Research has shown that, to deliver our best at work, we require downtime. Google and most large companies now mandate a block of creative down-time. It produces those valuable new ideas and fresh insights we all need. The bad news is that, if your team can never disconnect, because they’re chained to their smartphones, or always subconsciously squirming to see the screen and what you’ve emailed, you’re missing out as a business. Creativity, inspiration, and motivation are invaluable in any business, and they’ll always be part of your competitive advantage. However, they are also diminishing resources need to be rebuilt after incidents and re-discovered after they are depleted. A quick management retreat just doesn’t magically fix a long-term, culturally entrenched bad habit. Ironically, when management find themselves entertaining the same issues and lack of creativity, it’s worthwhile taking the time to look at your communication habits.
The C-Level need to step up and prevent the unhealthy habits and assumptions about email and other communication from taking root. They need to be clearer than ever about the expectations around email and other communications, and set up policies to support a healthy culture that recognizes and values focussed single-tasking, work-life-balance and creative downtime.
Vynamic, a healthcare consultancy in America, have successfully trialled a policy they call “Zmail,” where email, aside from priority-one cases, is disallowed during the evenings on weekdays, and all day on weekends. The policy doesn’t prevent work during these times, nor does it prohibit communication. If an after-hours message is absolutely necessary, the team is asked to assess whether it’s important enough to require a call. If employees choose to work during off-hours, the policy discourages them from putting their habits onto others by reducing emails during this time. Staff are asked to simply save the messages as drafts to be manually sent later, or they schedule their email client to send the messages during work hours. This policy creates alignment between the company’s stated belief that downtime is important, and the behaviours of the staff that contribute to rebuilding a positive business culture.
Also, executive teams generally need to take a long, hard look at the attitudes of the business towards an always-on work environment. The usually unconscious belief that more work equals more success is a myth that is often difficult to overcome and endemic within inexperienced executive teams. The truth is that this concept is neither beneficial nor sustainable. More and more studies are showing that long work hours actually decrease both productivity and engagement. My own experience has seen that, all-too-often, leaders talk about this theoretical idea of downtime, but they also feel chained to progressing company objectives progress — which seems like it requires constant whipping of the team.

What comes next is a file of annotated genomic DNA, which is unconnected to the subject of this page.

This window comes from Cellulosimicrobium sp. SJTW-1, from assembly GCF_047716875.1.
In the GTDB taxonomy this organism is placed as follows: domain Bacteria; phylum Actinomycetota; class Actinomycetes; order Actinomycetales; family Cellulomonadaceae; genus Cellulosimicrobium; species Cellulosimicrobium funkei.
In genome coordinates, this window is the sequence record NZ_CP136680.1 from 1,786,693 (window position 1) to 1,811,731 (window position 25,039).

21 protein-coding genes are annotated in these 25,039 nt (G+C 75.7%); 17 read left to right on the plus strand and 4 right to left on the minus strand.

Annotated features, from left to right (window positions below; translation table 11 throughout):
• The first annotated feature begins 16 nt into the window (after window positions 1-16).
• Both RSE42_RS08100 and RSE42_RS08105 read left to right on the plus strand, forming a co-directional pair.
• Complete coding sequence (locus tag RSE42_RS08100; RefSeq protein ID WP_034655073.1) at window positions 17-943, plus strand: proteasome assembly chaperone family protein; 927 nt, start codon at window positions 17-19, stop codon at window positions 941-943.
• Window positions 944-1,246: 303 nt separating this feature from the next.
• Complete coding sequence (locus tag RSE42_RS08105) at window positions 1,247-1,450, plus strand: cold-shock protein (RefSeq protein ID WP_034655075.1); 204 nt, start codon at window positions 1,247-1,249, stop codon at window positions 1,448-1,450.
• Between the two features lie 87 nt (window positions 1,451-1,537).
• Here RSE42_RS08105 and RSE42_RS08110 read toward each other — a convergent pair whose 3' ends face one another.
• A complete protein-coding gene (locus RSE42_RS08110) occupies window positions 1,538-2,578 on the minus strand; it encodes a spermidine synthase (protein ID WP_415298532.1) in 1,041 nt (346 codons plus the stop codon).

Many management teams that believe in the hours-equals-productivity myth fall into the trap of creating a frantic environment that includes constant email noise at all hours of the day or night. Not only does this ‘frantic engagement’ philosophy not work or make your staff more productive, it rapidly leads to burnout and staff attrition. At best, staff make work their lives, before they realise there’s more to life and leave. At worst, it creates busy-work, with distracted staff that end up being surprisingly focussed on Seek.com. Smart managers base staff hiring decisions on their knowledge, experience, and unique talents, not how many tasks they can appear do at once, or how many emails they can answer in a day – or their willingness to engage in weekend work.
So, if you’re ready to fix that toxic culture, it’s time to demonstrate and encourage an environment where employees can actually apply their intelligence and creativity in a meaningful way.
- Eradicate the phrase “time management” from management-speak and focus on the idea of “attention management,” and make training on this crucial skill part of your management and staff development plans. Start with the executive team.
- Unless the business is going to stop, don’t send after-hours communication.
- Be a leader by demonstrating the benefits of being there with the team. Put away your device when speaking with the team.
- Implement a “no smartphone” policy in meetings to promote single-tasking and full engagement.
- Work to discourage an always-on culture of constant interruptions and distraction that kills engagement and creativity by bringing back the idea of focus, balancing an open floor plan with plenty of accessible quiet spaces.
- Create part-time remote work options for high concentration roles, tasks, and projects to empower staff to think in longer blocks without interruption.
The ideas above might sound obvious but they have been shown to build a better team with higher quality output from yourself as a manager and your staff, and ultimately foster a productive corporate culture that builds a better bottom line.
There’s no time like the present – to change the way you work….